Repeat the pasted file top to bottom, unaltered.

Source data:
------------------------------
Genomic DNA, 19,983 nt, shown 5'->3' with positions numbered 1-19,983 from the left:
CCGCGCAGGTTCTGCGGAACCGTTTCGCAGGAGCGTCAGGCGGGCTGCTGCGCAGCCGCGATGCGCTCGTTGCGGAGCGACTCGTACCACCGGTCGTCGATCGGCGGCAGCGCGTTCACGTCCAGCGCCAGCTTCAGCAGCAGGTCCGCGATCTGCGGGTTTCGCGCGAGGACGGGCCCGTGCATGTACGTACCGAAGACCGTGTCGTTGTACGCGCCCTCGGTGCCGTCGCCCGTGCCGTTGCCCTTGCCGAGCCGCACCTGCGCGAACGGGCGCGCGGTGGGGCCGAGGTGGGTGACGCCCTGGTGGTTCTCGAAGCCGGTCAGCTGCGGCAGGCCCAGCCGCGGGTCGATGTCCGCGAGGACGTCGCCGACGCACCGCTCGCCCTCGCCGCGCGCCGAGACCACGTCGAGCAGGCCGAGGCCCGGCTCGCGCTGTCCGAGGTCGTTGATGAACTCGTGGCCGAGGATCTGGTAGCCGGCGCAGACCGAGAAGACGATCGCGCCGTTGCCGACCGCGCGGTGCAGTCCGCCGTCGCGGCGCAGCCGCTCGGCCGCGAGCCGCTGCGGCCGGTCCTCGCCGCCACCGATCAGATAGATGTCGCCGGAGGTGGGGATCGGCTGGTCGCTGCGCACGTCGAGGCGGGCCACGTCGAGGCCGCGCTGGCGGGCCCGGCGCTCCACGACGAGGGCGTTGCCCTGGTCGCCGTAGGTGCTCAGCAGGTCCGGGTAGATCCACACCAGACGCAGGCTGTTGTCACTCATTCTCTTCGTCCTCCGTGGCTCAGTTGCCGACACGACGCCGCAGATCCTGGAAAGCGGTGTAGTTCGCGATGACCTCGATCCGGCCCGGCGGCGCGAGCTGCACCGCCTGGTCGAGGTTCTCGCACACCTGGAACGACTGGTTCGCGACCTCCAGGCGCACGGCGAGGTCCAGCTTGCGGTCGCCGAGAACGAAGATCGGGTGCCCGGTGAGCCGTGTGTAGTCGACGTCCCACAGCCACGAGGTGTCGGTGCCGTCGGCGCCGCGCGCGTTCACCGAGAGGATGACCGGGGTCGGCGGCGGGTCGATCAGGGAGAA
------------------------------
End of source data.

Genomic DNA, 19,983 nt, shown 5'->3' with positions numbered 1-19,983 from the left:
CCGCGCAGGTTCTGCGGAACCGTTTCGCAGGAGCGTCAGGCGGGCTGCTGCGCAGCCGCGATGCGCTCGTTGCGGAGCGACTCGTACCACCGGTCGTCGATCGGCGGCAGCGCGTTCACGTCCAGCGCCAGCTTCAGCAGCAGGTCCGCGATCTGCGGGTTTCGCGCGAGGACGGGCCCGTGCATGTACGTACCGAAGACCGTGTCGTTGTACGCGCCCTCGGTGCCGTCGCCCGTGCCGTTGCCCTTGCCGAGCCGCACCTGCGCGAACGGGCGCGCGGTGGGGCCGAGGTGGGTGACGCCCTGGTGGTTCTCGAAGCCGGTCAGCTGCGGCAGGCCCAGCCGCGGGTCGATGTCCGCGAGGACGTCGCCGACGCACCGCTCGCCCTCGCCGCGCGCCGAGACCACGTCGAGCAGGCCGAGGCCCGGCTCGCGCTGTCCGAGGTCGTTGATGAACTCGTGGCCGAGGATCTGGTAGCCGGCGCAGACCGAGAAGACGATCGCGCCGTTGCCGACCGCGCGGTGCAGTCCGCCGTCGCGGCGCAGCCGCTCGGCCGCGAGCCGCTGCGGCCGGTCCTCGCCGCCACCGATCAGATAGATGTCGCCGGAGGTGGGGATCGGCTGGTCGCTGCGCACGTCGAGGCGGGCCACGTCGAGGCCGCGCTGGCGGGCCCGGCGCTCCACGACGAGGGCGTTGCCCTGGTCGCCGTAGGTGCTCAGCAGGTCCGGGTAGATCCACACCAGACGCAGGCTGTTGTCACTCATTCTCTTCGTCCTCCGTGGCTCAGTTGCCGACACGACGCCGCAGATCCTGGAAAGCGGTGTAGTTCGCGATGACCTCGATCCGGCCCGGCGGCGCGAGCTGCACCGCCTGGTCGAGGTTCTCGCACACCTGGAACGACTGGTTCGCGACCTCCAGGCGCACGGCGAGGTCCAGCTTGCGGTCGCCGAGAACGAAGATCGGGTGCCCGGTGAGCCGTGTGTAGTCGACGTCCCACAGCCACGAGGTGTCGGTGCCGTCGGCGCCGCGCGCGTTCACCGAGAGGATGACCGGGGTCGGCGGCGGGTCGATCAGGGAGAA